“safe driving-support technology will be further advanced, highly reliable, and intelligent”

Don’t grab the wheel

Japan gets ahead of international regulations on automated driving

 


April 2020 Feature / Text by Gavin Blair


Although it will still be a while before the elusive flying car takes to the skies, automated driving has arrived. Well, almost.

Only a few years ago, predictions were being made of millions of self-driving cars on the road by 2020. While fully autonomous vehicles are currently being tested, none are yet commercially available, despite previous pronouncements from manufacturers — including Toyota, Honda, and Tesla — that they were planning to have them on the market by this year.

Fully autonomous driving will require further advances in sensor technology, data recording and storage, cybersecurity, AI, and infrastructure, as well as regulatory and legal reforms. There will also be moral questions to address around the decisions taken by automated vehicles to protect the safety of passengers and pedestrians. If someone recklessly steps into the road, for example, should a car be programmed to brake suddenly enough to give four passengers whiplash, or worse injuries? And what if it’s a dog on the road? Also, if the same vehicles are to be sold and driven in different countries, there will need to be cross-border harmonisation of these issues, something Europe and Japan are currently working towards.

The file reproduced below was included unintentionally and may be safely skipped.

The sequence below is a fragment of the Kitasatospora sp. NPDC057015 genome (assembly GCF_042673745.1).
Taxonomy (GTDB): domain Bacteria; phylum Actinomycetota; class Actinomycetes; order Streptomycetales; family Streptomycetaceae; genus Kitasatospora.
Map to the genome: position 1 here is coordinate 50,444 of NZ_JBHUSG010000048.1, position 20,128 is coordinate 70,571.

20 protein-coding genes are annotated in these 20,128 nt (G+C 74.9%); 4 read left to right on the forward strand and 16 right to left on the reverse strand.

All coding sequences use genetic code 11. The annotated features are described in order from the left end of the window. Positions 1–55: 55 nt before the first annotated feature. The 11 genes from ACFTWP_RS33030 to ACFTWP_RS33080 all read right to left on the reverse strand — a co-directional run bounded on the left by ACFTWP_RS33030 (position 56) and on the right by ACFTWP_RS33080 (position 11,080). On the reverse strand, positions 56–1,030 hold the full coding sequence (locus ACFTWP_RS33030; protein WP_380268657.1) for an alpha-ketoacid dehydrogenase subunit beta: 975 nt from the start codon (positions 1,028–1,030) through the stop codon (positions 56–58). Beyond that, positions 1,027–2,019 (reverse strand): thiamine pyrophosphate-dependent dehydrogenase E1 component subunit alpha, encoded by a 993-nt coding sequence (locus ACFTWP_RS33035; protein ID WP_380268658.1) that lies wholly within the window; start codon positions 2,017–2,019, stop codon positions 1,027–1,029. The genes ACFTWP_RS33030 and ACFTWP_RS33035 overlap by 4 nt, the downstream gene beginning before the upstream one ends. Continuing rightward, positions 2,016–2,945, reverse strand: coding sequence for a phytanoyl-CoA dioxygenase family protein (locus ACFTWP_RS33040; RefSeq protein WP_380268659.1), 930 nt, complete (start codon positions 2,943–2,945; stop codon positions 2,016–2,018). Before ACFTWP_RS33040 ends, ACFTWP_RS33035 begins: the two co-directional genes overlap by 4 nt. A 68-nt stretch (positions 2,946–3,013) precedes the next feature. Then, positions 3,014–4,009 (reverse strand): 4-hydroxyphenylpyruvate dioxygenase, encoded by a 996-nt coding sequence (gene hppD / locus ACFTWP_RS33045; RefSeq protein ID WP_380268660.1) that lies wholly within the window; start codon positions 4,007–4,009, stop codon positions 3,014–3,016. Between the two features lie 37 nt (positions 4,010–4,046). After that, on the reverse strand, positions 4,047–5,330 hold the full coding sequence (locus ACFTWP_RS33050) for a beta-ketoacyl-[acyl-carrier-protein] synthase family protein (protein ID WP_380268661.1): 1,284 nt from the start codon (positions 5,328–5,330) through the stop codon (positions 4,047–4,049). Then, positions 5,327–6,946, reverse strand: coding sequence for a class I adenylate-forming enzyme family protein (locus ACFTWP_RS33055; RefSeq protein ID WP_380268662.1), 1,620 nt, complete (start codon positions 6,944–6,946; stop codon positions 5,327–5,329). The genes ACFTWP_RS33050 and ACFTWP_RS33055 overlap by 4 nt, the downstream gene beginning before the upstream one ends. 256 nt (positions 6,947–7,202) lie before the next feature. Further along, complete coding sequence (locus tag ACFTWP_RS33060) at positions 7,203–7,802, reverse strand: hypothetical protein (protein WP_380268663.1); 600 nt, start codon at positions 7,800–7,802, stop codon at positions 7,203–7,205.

A six-stage autonomous driving scale created by the Society of Automotive Engineers (SAE) has become the industry standard. Level 0 is regular manual driving, which may include safety features such as automatic emergency braking and blind spot warnings. Level 1 provides either steering or braking support, plus lane centring or adaptive cruise control, while Level 2 includes all of those features. Level 3 is where the car can effectively drive itself under certain circumstances, such as on motorways set up for autonomous driving, and may include features such as automatic overtaking of slow-moving vehicles, but the human driver must take the controls when requested. Level 4 is fully automated driving within a limited area, and Level 5 is autonomous driving in all conditions, making a driver optional.

Japan is aiming for the introduction of Level 3 on expressways and Level 4 in restricted areas this summer, with Level 4 on expressways slated for 2025. To that end, necessary revisions to the Road Transport Act and the Road Traffic Act were passed last year and came into effect at the beginning of this month.

BMW and Nissan already have Level 2 vehicles on the road in Japan, while Honda is set to be the first domestic automaker to bring a Level 3 vehicle to market, with a new model of its flagship Legend set for release in the summer. Audi also has a Level 3-capable model on sale in its high-end A8, but as in other territories, its self-driving features can’t be fully deployed in Japan due to regulatory hurdles.

Overcoming regulatory and other compatibility issues is being driven by the World Forum for Harmonization of Vehicle Regulations (WP.29), an organisation under the auspices of the United Nations Economic Commission for Europe. Japan is a signatory to the agreement, along with EU member states, Australia, Russia, and others — though not the US or China. However, Japan is getting ahead of WP.29.